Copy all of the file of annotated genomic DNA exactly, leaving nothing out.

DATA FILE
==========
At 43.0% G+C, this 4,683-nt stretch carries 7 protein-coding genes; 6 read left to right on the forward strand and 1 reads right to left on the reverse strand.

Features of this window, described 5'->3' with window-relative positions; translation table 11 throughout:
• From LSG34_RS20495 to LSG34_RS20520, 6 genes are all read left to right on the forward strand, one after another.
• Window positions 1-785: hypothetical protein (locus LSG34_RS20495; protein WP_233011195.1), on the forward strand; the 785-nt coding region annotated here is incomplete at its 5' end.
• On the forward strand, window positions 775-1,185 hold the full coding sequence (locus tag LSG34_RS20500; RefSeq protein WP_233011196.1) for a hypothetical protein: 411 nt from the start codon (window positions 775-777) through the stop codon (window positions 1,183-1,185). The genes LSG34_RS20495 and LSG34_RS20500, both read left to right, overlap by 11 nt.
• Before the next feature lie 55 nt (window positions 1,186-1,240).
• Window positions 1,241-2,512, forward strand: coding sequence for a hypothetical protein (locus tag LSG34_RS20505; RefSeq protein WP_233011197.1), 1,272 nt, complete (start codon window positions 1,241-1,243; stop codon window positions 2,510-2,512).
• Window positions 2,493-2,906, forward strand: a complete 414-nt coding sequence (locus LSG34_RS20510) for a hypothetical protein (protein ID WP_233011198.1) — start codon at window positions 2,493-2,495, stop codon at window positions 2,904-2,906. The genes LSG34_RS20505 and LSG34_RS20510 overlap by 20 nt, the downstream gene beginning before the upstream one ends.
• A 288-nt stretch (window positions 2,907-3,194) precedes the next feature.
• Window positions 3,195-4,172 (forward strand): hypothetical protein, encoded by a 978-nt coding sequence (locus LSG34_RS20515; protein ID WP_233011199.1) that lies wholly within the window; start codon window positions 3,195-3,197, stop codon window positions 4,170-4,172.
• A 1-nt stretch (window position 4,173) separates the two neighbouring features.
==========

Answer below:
At 43.0% G+C, this 4,683-nt stretch carries 7 protein-coding genes; 6 read left to right on the forward strand and 1 reads right to left on the reverse strand.

Features of this window, described 5'->3' with window-relative positions; translation table 11 throughout:
• From LSG34_RS20495 to LSG34_RS20520, 6 genes are all read left to right on the forward strand, one after another.
• Window positions 1-785: hypothetical protein (locus LSG34_RS20495; protein WP_233011195.1), on the forward strand; the 785-nt coding region annotated here is incomplete at its 5' end.
• On the forward strand, window positions 775-1,185 hold the full coding sequence (locus tag LSG34_RS20500; RefSeq protein WP_233011196.1) for a hypothetical protein: 411 nt from the start codon (window positions 775-777) through the stop codon (window positions 1,183-1,185). The genes LSG34_RS20495 and LSG34_RS20500, both read left to right, overlap by 11 nt.
• Before the next feature lie 55 nt (window positions 1,186-1,240).
• Window positions 1,241-2,512, forward strand: coding sequence for a hypothetical protein (locus tag LSG34_RS20505; RefSeq protein WP_233011197.1), 1,272 nt, complete (start codon window positions 1,241-1,243; stop codon window positions 2,510-2,512).
• Window positions 2,493-2,906, forward strand: a complete 414-nt coding sequence (locus LSG34_RS20510) for a hypothetical protein (protein ID WP_233011198.1) — start codon at window positions 2,493-2,495, stop codon at window positions 2,904-2,906. The genes LSG34_RS20505 and LSG34_RS20510 overlap by 20 nt, the downstream gene beginning before the upstream one ends.
• A 288-nt stretch (window positions 2,907-3,194) precedes the next feature.
• Window positions 3,195-4,172 (forward strand): hypothetical protein, encoded by a 978-nt coding sequence (locus LSG34_RS20515; protein ID WP_233011199.1) that lies wholly within the window; start codon window positions 3,195-3,197, stop codon window positions 4,170-4,172.
• A 1-nt stretch (window position 4,173) separates the two neighbouring features.